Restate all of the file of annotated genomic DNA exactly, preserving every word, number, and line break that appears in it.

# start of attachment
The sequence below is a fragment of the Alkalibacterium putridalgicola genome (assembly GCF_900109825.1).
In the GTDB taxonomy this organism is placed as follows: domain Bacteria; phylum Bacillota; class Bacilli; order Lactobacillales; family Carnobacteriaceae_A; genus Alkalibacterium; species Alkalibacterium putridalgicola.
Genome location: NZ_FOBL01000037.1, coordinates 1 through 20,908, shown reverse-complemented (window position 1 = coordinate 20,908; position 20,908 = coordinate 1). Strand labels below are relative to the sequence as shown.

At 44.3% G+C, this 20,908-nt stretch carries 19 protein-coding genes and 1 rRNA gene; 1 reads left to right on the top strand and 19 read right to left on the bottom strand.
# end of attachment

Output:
The sequence below is a fragment of the Alkalibacterium putridalgicola genome (assembly GCF_900109825.1).
In the GTDB taxonomy this organism is placed as follows: domain Bacteria; phylum Bacillota; class Bacilli; order Lactobacillales; family Carnobacteriaceae_A; genus Alkalibacterium; species Alkalibacterium putridalgicola.
Genome location: NZ_FOBL01000037.1, coordinates 1 through 20,908, shown reverse-complemented (window position 1 = coordinate 20,908; position 20,908 = coordinate 1). Strand labels below are relative to the sequence as shown.

At 44.3% G+C, this 20,908-nt stretch carries 19 protein-coding genes and 1 rRNA gene; 1 reads left to right on the top strand and 19 read right to left on the bottom strand.